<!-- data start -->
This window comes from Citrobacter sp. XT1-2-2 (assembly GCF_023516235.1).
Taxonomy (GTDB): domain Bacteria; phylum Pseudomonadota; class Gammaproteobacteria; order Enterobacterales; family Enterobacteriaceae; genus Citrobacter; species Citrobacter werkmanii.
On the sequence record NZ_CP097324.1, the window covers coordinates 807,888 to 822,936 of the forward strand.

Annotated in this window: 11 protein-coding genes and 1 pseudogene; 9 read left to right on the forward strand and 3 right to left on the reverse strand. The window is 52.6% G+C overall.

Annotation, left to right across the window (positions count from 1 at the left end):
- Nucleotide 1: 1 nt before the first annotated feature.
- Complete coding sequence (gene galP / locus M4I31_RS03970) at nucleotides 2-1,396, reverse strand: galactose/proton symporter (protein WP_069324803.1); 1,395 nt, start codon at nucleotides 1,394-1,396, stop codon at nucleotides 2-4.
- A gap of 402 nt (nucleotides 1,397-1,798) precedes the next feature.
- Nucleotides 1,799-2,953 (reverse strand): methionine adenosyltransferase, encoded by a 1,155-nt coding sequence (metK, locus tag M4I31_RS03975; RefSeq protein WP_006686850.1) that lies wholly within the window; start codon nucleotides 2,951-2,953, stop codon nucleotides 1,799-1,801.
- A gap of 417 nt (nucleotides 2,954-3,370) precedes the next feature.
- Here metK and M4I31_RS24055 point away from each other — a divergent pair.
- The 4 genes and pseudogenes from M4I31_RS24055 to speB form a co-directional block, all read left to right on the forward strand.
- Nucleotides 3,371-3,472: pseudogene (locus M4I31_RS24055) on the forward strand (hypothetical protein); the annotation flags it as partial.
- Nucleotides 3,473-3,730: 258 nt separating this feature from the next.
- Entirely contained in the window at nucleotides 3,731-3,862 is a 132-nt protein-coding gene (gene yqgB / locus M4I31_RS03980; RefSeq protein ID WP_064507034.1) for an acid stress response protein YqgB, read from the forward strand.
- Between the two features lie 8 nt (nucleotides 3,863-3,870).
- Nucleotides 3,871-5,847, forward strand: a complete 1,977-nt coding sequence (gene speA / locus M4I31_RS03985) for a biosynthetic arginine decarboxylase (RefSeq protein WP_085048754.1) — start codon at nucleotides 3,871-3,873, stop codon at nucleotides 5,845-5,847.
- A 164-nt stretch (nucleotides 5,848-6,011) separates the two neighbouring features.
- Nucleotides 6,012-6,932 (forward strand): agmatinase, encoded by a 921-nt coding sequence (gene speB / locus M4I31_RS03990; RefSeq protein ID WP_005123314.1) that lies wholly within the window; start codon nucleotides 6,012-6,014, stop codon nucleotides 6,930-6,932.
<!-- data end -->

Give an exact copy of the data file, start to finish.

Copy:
This window comes from Citrobacter sp. XT1-2-2 (assembly GCF_023516235.1).
Taxonomy (GTDB): domain Bacteria; phylum Pseudomonadota; class Gammaproteobacteria; order Enterobacterales; family Enterobacteriaceae; genus Citrobacter; species Citrobacter werkmanii.
On the sequence record NZ_CP097324.1, the window covers coordinates 807,888 to 822,936 of the forward strand.

Annotated in this window: 11 protein-coding genes and 1 pseudogene; 9 read left to right on the forward strand and 3 right to left on the reverse strand. The window is 52.6% G+C overall.

Annotation, left to right across the window (positions count from 1 at the left end):
- Nucleotide 1: 1 nt before the first annotated feature.
- Complete coding sequence (gene galP / locus M4I31_RS03970) at nucleotides 2-1,396, reverse strand: galactose/proton symporter (protein WP_069324803.1); 1,395 nt, start codon at nucleotides 1,394-1,396, stop codon at nucleotides 2-4.
- A gap of 402 nt (nucleotides 1,397-1,798) precedes the next feature.
- Nucleotides 1,799-2,953 (reverse strand): methionine adenosyltransferase, encoded by a 1,155-nt coding sequence (metK, locus tag M4I31_RS03975; RefSeq protein WP_006686850.1) that lies wholly within the window; start codon nucleotides 2,951-2,953, stop codon nucleotides 1,799-1,801.
- A gap of 417 nt (nucleotides 2,954-3,370) precedes the next feature.
- Here metK and M4I31_RS24055 point away from each other — a divergent pair.
- The 4 genes and pseudogenes from M4I31_RS24055 to speB form a co-directional block, all read left to right on the forward strand.
- Nucleotides 3,371-3,472: pseudogene (locus M4I31_RS24055) on the forward strand (hypothetical protein); the annotation flags it as partial.
- Nucleotides 3,473-3,730: 258 nt separating this feature from the next.
- Entirely contained in the window at nucleotides 3,731-3,862 is a 132-nt protein-coding gene (gene yqgB / locus M4I31_RS03980; RefSeq protein ID WP_064507034.1) for an acid stress response protein YqgB, read from the forward strand.
- Between the two features lie 8 nt (nucleotides 3,863-3,870).
- Nucleotides 3,871-5,847, forward strand: a complete 1,977-nt coding sequence (gene speA / locus M4I31_RS03985) for a biosynthetic arginine decarboxylase (RefSeq protein WP_085048754.1) — start codon at nucleotides 3,871-3,873, stop codon at nucleotides 5,845-5,847.
- A 164-nt stretch (nucleotides 5,848-6,011) separates the two neighbouring features.
- Nucleotides 6,012-6,932 (forward strand): agmatinase, encoded by a 921-nt coding sequence (gene speB / locus M4I31_RS03990; RefSeq protein ID WP_005123314.1) that lies wholly within the window; start codon nucleotides 6,012-6,014, stop codon nucleotides 6,930-6,932.